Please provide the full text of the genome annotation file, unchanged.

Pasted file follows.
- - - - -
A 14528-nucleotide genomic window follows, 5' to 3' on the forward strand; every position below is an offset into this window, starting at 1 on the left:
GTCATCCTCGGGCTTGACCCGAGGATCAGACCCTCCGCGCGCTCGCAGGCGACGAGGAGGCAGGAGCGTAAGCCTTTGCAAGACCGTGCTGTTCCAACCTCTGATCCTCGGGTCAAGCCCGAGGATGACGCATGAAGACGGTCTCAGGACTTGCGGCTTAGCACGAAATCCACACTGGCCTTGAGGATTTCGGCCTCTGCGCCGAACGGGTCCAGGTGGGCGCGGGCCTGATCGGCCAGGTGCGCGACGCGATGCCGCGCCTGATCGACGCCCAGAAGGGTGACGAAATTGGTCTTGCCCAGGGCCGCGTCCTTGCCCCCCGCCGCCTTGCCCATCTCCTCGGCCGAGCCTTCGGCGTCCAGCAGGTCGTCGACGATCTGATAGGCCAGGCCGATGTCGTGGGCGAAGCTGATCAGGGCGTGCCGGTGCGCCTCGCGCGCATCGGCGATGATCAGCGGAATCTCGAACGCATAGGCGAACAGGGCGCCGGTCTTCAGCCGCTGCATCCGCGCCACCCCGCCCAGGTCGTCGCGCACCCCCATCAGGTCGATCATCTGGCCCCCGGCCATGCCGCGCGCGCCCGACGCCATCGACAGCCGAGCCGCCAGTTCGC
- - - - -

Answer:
A 14528-nucleotide genomic window follows, 5' to 3' on the forward strand; every position below is an offset into this window, starting at 1 on the left:
GTCATCCTCGGGCTTGACCCGAGGATCAGACCCTCCGCGCGCTCGCAGGCGACGAGGAGGCAGGAGCGTAAGCCTTTGCAAGACCGTGCTGTTCCAACCTCTGATCCTCGGGTCAAGCCCGAGGATGACGCATGAAGACGGTCTCAGGACTTGCGGCTTAGCACGAAATCCACACTGGCCTTGAGGATTTCGGCCTCTGCGCCGAACGGGTCCAGGTGGGCGCGGGCCTGATCGGCCAGGTGCGCGACGCGATGCCGCGCCTGATCGACGCCCAGAAGGGTGACGAAATTGGTCTTGCCCAGGGCCGCGTCCTTGCCCCCCGCCGCCTTGCCCATCTCCTCGGCCGAGCCTTCGGCGTCCAGCAGGTCGTCGACGATCTGATAGGCCAGGCCGATGTCGTGGGCGAAGCTGATCAGGGCGTGCCGGTGCGCCTCGCGCGCATCGGCGATGATCAGCGGAATCTCGAACGCATAGGCGAACAGGGCGCCGGTCTTCAGCCGCTGCATCCGCGCCACCCCGCCCAGGTCGTCGCGCACCCCCATCAGGTCGATCATCTGGCCCCCGGCCATGCCGCGCGCGCCCGACGCCATCGACAGCCGAGCCGCCAGTTCGC